Kyle Savio, Mercer University College of Pharmacy
In the treatment of prostate cancer, pelvic targeted radiotherapy has been used to kill cancer cells in the prostate and surrounding lymph nodes. Tissue damage to the genitourinary tract, possibly leading to lower urinary tract infections (LUTI), is associated with this type of radiotherapy.  It has been reported that 70-95% of all LUTI are caused by Escherichia coli (E. coli).  Uropathogenic E. coli can adhere to the cell walls and tissues of the bladder and urinary tract using adhesins on their fimbriae (hair-like extensions on surface). It has been shown that cranberry contains inhibitors of these bacterial adhesins, which aim to inhibit E. coli from latching onto cell walls and colonizing into infections. 
|Enteric-coated and highly standardized cranberry extract reduces antibiotic and nonsteroidal anti-inflammatory drug use for urinary tract infections during radiotherapy for prostate carcinoma |
|Design||Randomized, open-label, controlled; N= 924|
|Objective||To evaluate prophylactic role of cranberry extract in reducing lower urinary tract infection (LUTI) episodes and urinary discomfort|
|Study Groups||Cranberry extract (n= 489); untreated (n= 435)|
|Methods||Included were patients with prostatic adenocarcinoma being treated with radical, post-surgery, or personalized radiation therapy. Exclusion criteria included: patients with history of pelvic external beam radiation therapy (EBRT), previous pelvic malignancies, and renal failure. The Karnofsky score was used to assess patient quality of life on a scale of 0-100 (0-miserable, 100-optimal).
The treatment group was administered 200 mg of enteric-coated, highly standardized cranberry extract. All patients underwent weekly examination to assess urinary symptoms, nonsteroidal anti-inflammatory drug (NSAID), and antibiotic use. Urine cultures were performed at week 3 and at week 6, with extra cultures performed on request in cases of severe dysuria.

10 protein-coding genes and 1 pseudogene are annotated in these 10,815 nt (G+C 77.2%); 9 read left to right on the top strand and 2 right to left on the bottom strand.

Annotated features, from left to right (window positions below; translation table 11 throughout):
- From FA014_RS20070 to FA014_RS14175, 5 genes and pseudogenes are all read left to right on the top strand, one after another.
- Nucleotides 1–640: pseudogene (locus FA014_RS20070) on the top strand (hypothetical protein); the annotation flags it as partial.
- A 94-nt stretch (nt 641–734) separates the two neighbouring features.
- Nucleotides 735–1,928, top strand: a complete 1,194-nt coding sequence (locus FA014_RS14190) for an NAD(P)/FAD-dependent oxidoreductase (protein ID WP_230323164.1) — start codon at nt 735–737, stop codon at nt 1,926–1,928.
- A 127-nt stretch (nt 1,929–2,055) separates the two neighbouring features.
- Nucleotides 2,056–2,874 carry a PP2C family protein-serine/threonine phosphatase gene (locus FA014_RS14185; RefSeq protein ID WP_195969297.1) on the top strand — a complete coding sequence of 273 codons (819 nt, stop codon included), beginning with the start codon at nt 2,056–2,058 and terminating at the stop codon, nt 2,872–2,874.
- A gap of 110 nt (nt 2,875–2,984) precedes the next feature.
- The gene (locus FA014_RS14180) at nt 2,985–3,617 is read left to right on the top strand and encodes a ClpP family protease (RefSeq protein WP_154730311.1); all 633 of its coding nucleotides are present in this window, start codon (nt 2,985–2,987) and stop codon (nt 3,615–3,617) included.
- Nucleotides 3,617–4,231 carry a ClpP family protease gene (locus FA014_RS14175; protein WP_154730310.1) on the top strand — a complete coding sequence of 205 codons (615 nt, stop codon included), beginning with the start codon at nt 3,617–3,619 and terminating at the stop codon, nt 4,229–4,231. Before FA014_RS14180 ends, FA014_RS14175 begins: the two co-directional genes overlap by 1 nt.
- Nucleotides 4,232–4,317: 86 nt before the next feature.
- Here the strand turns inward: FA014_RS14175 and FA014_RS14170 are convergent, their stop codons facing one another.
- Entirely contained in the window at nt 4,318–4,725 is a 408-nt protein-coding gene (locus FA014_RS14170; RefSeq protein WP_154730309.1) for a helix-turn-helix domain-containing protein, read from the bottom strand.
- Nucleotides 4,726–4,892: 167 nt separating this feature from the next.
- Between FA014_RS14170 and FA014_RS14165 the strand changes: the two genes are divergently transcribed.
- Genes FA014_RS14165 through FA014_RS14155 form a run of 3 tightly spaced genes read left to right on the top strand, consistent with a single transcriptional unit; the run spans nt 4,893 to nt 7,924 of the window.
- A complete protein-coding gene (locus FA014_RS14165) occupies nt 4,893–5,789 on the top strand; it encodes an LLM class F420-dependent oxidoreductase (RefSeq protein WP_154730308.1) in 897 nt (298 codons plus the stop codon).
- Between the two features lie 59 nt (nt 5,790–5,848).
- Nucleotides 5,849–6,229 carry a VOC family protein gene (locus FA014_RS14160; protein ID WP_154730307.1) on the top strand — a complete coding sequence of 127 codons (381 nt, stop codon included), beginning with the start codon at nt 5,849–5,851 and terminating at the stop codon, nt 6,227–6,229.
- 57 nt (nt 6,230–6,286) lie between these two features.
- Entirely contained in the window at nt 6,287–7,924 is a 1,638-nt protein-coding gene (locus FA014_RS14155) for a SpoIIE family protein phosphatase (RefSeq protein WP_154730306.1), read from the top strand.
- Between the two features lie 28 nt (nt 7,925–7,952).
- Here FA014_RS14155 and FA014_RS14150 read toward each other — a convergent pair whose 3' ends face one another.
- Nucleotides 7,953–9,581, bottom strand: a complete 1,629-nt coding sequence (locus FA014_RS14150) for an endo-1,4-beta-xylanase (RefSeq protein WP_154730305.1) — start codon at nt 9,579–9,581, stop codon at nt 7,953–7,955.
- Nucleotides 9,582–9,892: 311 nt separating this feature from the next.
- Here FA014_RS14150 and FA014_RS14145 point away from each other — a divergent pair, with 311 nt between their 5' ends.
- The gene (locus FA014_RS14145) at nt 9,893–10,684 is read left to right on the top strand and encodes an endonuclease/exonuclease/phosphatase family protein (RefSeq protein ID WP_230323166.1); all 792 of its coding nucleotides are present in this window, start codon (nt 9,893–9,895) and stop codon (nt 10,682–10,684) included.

|Primary Outcome Measure||Incidence of LUTI|
|Secondary Outcome Measure||Incidence of LUTI recurrence, days of treatment with antibiotics, number of subjects treated with NSAIDs, episodes of dysuria|
*p< 0.01 between groups
|Results for Primary Outcomes||
|Results for Secondary Outcomes||
|Adverse Events||Common Adverse Events: N/A|
|Serious Adverse Events: N/A|
|Percentage that Discontinued due to Adverse Events: N/A|
|Study Author Conclusions||The prophylactic use of cranberry showed reductions of antibiotic treatment by ~50%, prevented LUTI episodes, and reduced urinary discomfort and frequency.|
The treatment group included more patients receiving radiation therapy for prostate and lymph nodes, a noted risk factor for LUTI. This may have caused the treatment group to experience more incidences of LUTI and negatively skew the efficacy of cranberry. In addition to Escherichia coli, cranberry was effective in reducing LUTI caused by Enterococcus faecalis. This indicates a potential for studies to differentiate mechanisms of cranberry extract against gram negative and positive bacteria. Cranberry extract provided benefit with no associated adverse events as well as reducing use of NSAID and antibiotics. Low risk prophylactic therapy can be encouraging for patients with cancer, as numerous therapies are known to cause further complications and adverse events.
 National Comprehensive Cancer Network (NCCN) Guidelines for Patients, Prostate Cancer. National Comprehensive Cancer Network. Version 1. 2016.
 Behzadi P, Behzadi E, et al. A survey on urinary tract infections associated with the three most common uropathogenic bacteria. Maedica (Buchar). 2010;5(2):111-5.
 Ofek I, Goldhar J, et al. Anti-Escherichia coli adhesin activity of cranberry and blueberry juices. N Engl J Med. 1991;324(22):1599.
 Bonetta A, Roviello G, Generali D, et al. Enteric-coated and highly standardized cranberry extract reduces antibiotic and nonsteroidal anti-inflammatory drug use for urinary tract infections during radiotherapy for prostate carcinoma. Res Rep Urol. 2017;9:65-69.